Wednesday, October 26, 2011

Tomato Inspector

Scientists define memory as an organism's ability to store, retain, and recall information and experiences.  Psychologists have been studying this aspect and efforts have been made since a long time to enhance memory in human beings.  A new branch of neurology called "Cognitive Neuroscience" has come into existence and many studies are being conducted to analyze human brain and interpret the concept.

We often hear people telling that somebody has a good memory or someone has a poor memory.  Which is good?  To have a good memory or poor memory?  People with poor memory envy those with good memory. Because poor memory puts them into many awkward situations. People with good memory are envious of people with bad memory. Surprised?  People with bad memory can get away with a lot of things blaming the things on their bad memory.  Persons with good memory do not have this luxury.  They have to bear the burden of their good memory.  Nobody accepts their mini blunders even if it is due to occasional bout of bad memory.

My firm and considered opinion is that memory is like blood pressure.  High blood pressure is a source of concern.  Low blood pressure is even more worrisome. Nil blood pressure is certain death.  Blood Pressure in the required limits is an indication of good health.  What is the required zone for memory?  Difficult to say.  Certain things are better forgotten.   The more you remember them, the more you suffer.  Certain things are better remembered.  If forgotten, they land us in trouble.  And of course, we know many instances where people make a long narration of how somebody ill-treated them  and yet how graciously they have forgiven and forgotten that.  And each time they narrate the issue, they always end it by saying how they have forgotten it!   And of course, conveniently forgetting things is a very fine art.  We can all identify many such veterans around us.  May be, we can even find the names in each others list.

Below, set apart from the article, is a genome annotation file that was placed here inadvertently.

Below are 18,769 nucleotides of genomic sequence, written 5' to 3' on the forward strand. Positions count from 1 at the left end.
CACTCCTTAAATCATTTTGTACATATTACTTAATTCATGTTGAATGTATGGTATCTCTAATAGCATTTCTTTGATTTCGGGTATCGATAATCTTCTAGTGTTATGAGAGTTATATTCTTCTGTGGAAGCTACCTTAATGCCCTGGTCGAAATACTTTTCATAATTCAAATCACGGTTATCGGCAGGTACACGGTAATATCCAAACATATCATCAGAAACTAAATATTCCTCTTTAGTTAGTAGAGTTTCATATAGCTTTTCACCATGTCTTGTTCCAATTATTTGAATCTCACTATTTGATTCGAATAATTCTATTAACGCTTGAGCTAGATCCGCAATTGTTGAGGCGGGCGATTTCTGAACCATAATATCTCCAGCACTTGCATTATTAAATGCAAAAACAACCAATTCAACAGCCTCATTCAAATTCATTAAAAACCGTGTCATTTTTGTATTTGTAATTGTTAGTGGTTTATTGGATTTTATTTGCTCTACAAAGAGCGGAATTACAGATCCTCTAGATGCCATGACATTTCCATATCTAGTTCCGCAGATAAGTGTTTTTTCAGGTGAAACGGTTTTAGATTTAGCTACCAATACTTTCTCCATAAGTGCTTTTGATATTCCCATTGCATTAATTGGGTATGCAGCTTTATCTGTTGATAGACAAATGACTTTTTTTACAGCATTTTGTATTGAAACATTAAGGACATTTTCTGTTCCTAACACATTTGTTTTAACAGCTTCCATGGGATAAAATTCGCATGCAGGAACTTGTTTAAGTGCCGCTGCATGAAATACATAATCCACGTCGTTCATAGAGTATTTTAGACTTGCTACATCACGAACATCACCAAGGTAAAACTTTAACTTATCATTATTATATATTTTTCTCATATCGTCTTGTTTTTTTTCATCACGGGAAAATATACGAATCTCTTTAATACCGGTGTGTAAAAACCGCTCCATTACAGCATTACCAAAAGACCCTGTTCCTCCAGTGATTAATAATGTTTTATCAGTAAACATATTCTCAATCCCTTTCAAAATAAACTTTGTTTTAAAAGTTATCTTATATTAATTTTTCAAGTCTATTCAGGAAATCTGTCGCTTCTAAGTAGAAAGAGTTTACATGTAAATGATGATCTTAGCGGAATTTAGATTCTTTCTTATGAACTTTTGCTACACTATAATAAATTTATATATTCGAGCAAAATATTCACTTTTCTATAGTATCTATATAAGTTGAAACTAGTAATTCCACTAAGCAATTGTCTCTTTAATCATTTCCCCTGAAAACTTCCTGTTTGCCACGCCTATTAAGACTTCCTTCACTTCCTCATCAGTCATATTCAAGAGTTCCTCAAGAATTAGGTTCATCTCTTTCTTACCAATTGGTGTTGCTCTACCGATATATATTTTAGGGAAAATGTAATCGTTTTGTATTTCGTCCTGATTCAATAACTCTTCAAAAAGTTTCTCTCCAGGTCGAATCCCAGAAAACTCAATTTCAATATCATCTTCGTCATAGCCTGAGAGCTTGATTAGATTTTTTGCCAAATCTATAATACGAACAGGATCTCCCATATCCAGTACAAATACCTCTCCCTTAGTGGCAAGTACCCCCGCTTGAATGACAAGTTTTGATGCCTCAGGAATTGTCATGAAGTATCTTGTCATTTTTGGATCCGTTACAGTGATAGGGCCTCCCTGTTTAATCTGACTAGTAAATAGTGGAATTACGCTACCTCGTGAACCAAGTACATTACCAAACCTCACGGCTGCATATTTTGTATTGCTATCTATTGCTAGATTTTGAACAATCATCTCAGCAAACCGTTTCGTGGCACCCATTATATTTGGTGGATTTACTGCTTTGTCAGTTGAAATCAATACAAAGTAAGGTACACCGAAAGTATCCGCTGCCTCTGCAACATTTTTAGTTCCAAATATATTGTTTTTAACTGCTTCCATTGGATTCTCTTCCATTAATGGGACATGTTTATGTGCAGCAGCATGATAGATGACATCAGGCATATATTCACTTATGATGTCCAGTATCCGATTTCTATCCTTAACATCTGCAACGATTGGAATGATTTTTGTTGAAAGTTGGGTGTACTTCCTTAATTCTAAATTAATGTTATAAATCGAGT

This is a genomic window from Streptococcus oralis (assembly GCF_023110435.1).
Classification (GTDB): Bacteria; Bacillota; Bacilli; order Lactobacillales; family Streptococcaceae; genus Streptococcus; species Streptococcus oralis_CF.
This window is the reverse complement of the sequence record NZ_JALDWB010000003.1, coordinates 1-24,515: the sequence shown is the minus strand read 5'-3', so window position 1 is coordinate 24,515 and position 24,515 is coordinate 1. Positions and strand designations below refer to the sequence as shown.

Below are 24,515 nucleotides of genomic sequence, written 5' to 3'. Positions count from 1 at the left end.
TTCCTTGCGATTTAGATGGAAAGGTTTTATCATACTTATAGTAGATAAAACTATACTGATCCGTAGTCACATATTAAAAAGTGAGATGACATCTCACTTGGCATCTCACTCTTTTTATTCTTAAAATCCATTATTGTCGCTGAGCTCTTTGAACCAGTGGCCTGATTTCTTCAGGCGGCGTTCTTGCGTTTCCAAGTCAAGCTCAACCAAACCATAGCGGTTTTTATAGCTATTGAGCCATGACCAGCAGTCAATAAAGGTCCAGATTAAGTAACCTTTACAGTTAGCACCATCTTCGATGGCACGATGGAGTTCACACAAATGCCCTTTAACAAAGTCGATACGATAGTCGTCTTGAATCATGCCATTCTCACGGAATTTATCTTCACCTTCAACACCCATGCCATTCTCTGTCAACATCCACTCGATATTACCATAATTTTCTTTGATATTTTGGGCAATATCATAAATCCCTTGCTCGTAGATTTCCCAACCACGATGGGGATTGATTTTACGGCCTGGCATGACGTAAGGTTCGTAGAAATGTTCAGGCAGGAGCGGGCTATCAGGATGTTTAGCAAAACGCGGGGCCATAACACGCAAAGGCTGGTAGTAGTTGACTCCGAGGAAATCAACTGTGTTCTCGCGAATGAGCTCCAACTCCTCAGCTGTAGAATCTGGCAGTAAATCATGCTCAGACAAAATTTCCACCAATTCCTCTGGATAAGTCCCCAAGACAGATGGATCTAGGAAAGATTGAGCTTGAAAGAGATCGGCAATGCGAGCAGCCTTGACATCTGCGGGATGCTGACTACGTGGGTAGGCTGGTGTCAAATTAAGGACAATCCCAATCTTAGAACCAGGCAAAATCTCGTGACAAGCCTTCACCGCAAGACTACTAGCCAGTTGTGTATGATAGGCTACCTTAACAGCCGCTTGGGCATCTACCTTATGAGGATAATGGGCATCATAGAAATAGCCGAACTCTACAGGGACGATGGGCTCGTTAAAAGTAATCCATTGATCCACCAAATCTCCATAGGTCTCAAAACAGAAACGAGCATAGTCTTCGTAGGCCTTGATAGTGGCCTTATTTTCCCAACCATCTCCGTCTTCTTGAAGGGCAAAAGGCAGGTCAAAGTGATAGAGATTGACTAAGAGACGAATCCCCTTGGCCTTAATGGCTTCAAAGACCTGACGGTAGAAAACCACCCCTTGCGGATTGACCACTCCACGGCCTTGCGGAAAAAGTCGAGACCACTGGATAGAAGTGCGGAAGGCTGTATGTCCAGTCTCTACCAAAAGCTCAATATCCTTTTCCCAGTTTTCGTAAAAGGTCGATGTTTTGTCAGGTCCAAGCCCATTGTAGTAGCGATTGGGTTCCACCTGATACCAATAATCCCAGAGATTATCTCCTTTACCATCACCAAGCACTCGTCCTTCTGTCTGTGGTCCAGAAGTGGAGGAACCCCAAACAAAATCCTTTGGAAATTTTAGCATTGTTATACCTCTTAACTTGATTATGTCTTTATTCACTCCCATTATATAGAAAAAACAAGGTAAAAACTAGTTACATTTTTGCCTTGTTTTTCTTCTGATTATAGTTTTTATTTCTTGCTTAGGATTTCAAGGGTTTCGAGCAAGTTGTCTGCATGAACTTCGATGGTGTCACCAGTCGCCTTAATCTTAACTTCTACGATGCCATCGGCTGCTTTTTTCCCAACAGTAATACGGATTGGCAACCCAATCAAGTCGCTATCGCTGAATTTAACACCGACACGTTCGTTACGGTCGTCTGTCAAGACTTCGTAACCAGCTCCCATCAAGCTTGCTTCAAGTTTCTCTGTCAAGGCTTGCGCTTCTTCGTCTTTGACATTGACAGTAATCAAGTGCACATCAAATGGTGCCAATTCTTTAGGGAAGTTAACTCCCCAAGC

My earliest memory is of when I was about six years old.  We lived in a place called Singasandra, a small village between Ramanagaram and Kanakapura,  60 Kilometers from Bangalore.  The village was about ten minutes walk from the banks of the river Arkavati.  To catch a bus to either of the two towns one had to cross the river and go to the Ramanagaram-Kanakapura road.  There were only two buses making a total of four trips.  If a bus is missed, you have to wait for 3 or 4 hours.  Bicycle was a luxury and only few people had them.  Walking was the most common mode of transport as everybody had legs, except the few lame fellows.  People were comfortable walking six or eight miles without a murmur.  No surprise, most of the people were healthy and happy with this arrangement.

My father was the head master of the village school.  The school was situate outside the village and had a small area in front of the school building, say 80 feet by 100 feet, and was used by the children as play ground.  Next to the school building was a large area of uneven, rocky land with wild growth of bushes and ant hills.  Snakes were often found in this area.  My father was from an agricultural background and always interested in gardening. He met the local village leaders and impressed on them to clean the adjoining waste land and allow children to use it as a play ground.  This would give them access to a bigger play ground as well as remove the fear of wild growth and snakes in the adjoining land.  The area in front of the school can be converted to a garden and children could also be taught horticulture, in a practical way.  His approach convinced the local people and they agreed to the arrangement.  One Sunday was fixed for the cleaning work.  All the villagers came with pickaxes, crowbars and sickles.  It became a mass program and by evening the new playground was ready.  Decks were cleared for the garden in front of the school building.